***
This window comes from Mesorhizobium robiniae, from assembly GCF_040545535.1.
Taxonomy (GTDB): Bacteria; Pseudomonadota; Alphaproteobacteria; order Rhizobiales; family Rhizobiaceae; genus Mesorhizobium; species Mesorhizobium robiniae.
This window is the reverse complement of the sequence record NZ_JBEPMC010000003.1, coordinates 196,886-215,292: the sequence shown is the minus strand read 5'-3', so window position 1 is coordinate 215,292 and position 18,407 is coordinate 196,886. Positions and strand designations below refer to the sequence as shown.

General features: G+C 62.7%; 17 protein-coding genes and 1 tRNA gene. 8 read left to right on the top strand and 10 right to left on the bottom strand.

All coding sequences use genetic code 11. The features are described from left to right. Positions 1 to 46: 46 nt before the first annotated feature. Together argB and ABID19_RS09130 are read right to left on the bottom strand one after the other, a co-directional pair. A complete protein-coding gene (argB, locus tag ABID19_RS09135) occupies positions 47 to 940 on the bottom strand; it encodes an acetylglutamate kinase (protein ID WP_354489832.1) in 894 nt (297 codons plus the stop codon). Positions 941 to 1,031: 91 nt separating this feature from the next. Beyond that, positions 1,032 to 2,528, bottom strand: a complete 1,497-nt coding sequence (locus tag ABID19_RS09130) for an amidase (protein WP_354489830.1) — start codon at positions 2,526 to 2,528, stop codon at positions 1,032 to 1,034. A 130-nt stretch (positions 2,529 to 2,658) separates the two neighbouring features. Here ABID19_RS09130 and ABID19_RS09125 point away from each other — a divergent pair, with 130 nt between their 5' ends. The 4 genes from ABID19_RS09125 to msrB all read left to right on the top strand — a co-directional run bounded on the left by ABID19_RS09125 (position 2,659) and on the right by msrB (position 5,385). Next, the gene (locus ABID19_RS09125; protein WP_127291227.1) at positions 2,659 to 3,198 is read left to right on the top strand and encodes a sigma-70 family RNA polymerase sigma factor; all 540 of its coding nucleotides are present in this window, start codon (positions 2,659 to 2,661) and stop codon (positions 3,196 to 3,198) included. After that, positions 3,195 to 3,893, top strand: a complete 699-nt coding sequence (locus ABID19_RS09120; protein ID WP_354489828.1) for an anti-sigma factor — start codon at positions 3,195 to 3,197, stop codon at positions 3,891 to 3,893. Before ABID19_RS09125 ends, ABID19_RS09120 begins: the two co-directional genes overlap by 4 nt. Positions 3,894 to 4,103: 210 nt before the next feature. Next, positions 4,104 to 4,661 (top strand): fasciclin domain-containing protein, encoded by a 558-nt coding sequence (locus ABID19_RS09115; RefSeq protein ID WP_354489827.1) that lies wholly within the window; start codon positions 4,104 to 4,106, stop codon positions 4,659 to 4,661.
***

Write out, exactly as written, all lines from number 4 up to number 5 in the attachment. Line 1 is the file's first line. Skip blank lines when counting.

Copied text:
General features: G+C 62.7%; 17 protein-coding genes and 1 tRNA gene. 8 read left to right on the top strand and 10 right to left on the bottom strand.

All coding sequences use genetic code 11. The features are described from left to right. Positions 1 to 46: 46 nt before the first annotated feature. Together argB and ABID19_RS09130 are read right to left on the bottom strand one after the other, a co-directional pair. A complete protein-coding gene (argB, locus tag ABID19_RS09135) occupies positions 47 to 940 on the bottom strand; it encodes an acetylglutamate kinase (protein ID WP_354489832.1) in 894 nt (297 codons plus the stop codon). Positions 941 to 1,031: 91 nt separating this feature from the next. Beyond that, positions 1,032 to 2,528, bottom strand: a complete 1,497-nt coding sequence (locus tag ABID19_RS09130) for an amidase (protein WP_354489830.1) — start codon at positions 2,526 to 2,528, stop codon at positions 1,032 to 1,034. A 130-nt stretch (positions 2,529 to 2,658) separates the two neighbouring features. Here ABID19_RS09130 and ABID19_RS09125 point away from each other — a divergent pair, with 130 nt between their 5' ends. The 4 genes from ABID19_RS09125 to msrB all read left to right on the top strand — a co-directional run bounded on the left by ABID19_RS09125 (position 2,659) and on the right by msrB (position 5,385). Next, the gene (locus ABID19_RS09125; protein WP_127291227.1) at positions 2,659 to 3,198 is read left to right on the top strand and encodes a sigma-70 family RNA polymerase sigma factor; all 540 of its coding nucleotides are present in this window, start codon (positions 2,659 to 2,661) and stop codon (positions 3,196 to 3,198) included. After that, positions 3,195 to 3,893, top strand: a complete 699-nt coding sequence (locus ABID19_RS09120; protein ID WP_354489828.1) for an anti-sigma factor — start codon at positions 3,195 to 3,197, stop codon at positions 3,891 to 3,893. Before ABID19_RS09125 ends, ABID19_RS09120 begins: the two co-directional genes overlap by 4 nt. Positions 3,894 to 4,103: 210 nt before the next feature. Next, positions 4,104 to 4,661 (top strand): fasciclin domain-containing protein, encoded by a 558-nt coding sequence (locus ABID19_RS09115; RefSeq protein ID WP_354489827.1) that lies wholly within the window; start codon positions 4,104 to 4,106, stop codon positions 4,659 to 4,661.